A collaboration between a smart grid communications company and a telecom giant may usher in a new way for utilities to create, find, install and deploy applications.
On the grid side is SmartSynch, the Jackson, MS-based maker of communications and networking products, most notably modules that let smart meters talk via cellular networks. On the telecom side is Qualcomm, the San Diego giant known best for its cellular chipsets.
SmartSynch is calling its new offering a “communications platform and applications environment.” If it succeeds (more on that below) it will create an apps store for utilities — a place they can shop for applications or sell ones they’ve built themselves.
As part of the arrangement, SmartSynch is:
1. Putting Qualcomm 3G chipsets into its modules (it will have them available for most major meter brands by the third quarter)
2. Helping extend Qualcomm’s popular Brew MP development kit to address smart grid functionality
3. Opening a Web site where developers can sell and utilities can shop for compatible applications
Opening smart grid to more developers
Brew MP is a popular framework for building mobile applications for smart phones. With smart grid extensions, it should provide an easier way to build mobile applications for smart grids. And an easier way to distribute them, since they can be downloaded and then remotely distributed.
The first applications are likely to include prepayment, demand response and commercial lighting. Mobile workforce management and home energy management are among the other possibilities.
SmartSynch is already at work building applications on its own and with partners; it also hopes to recruit other developers. In theory, the program will open up the smart grid to the small army of developers who already use Brew MP. In theory, they should be able to quickly adapt their applications for the smart grid, or to develop completely new ones.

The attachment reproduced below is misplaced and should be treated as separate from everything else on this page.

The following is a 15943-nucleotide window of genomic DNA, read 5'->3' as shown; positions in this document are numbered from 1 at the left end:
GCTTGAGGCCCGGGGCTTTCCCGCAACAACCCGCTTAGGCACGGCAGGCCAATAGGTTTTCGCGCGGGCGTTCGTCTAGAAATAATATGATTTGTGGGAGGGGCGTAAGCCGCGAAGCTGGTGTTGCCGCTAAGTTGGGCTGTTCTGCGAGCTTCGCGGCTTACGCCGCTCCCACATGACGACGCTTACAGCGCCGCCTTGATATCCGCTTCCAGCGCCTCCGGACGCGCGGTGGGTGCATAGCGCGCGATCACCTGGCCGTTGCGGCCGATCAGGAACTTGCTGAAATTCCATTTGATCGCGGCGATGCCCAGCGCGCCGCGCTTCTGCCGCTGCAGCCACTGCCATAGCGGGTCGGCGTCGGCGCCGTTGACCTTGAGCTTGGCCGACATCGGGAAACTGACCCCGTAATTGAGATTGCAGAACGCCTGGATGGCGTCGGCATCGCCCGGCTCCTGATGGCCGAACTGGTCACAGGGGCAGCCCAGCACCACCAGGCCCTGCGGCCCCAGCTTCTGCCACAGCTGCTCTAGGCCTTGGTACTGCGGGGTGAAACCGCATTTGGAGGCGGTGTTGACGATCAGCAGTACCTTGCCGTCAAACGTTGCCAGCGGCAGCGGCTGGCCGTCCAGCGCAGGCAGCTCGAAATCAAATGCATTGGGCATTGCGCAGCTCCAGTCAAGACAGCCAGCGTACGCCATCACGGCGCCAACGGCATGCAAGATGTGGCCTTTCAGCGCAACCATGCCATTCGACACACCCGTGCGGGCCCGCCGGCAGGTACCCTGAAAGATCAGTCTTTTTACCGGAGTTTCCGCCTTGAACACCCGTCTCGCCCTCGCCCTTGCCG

One possible source of applications may be utilities themselves. Some utilities may use Brew MP to build their own smart grid applications. They could then offer them for sale via the SmartSynch store.
If you build it, will they come?
Apps stores need a critical mass of both developers and buyers. Can SmartSynch’s effort attract enough support from both sides? Apple’s Apps Store is limited to applications for the iPhone. In a similar fashion, SmartSynch’s “store” is limited to applications for meters with the SmartSynch/Qualcomm chipset.
As a result, the success of this ambitious plan depends partly on wide acceptance of public cellular for smart grid communications. To date, U.S. utilities have overwhelmingly preferred to build their own private networks instead, using technologies such as RF mesh, point-to-point or WiFi.
SmartSynch argues that cellular has the higher bandwidth needed by utilities as they layer on more applications. And that it has the wide coverage ideal for mobile applications. However, despite dramatic price reductions by the major telcos, only a few utilities have taken the cellular plunge to date.
Since the service and the store don’t launch until the third quarter of 2011, it is far too early to predict whether or not it will succeed. Either way, I think it points our industry in the right direction.
Utilities shouldn’t be locked into those few applications developed by a single vendor. Or the few they have time and resources to build on their own. They deserve to have a wide selection of quality applications. For that to happen, we need platforms — so developers can build once and sell to many — and we need stores — so utilities have a place to browse and select from multiple options.
Written by Jesse Berst, Smart Grid News
Jesse Berst is founding editor and chief analyst for Smart Grid News, which produces daily news analysis, email newsletters, and the Web’s largest collection of Smart Grid-specific resources, including research papers, case studies and project updates.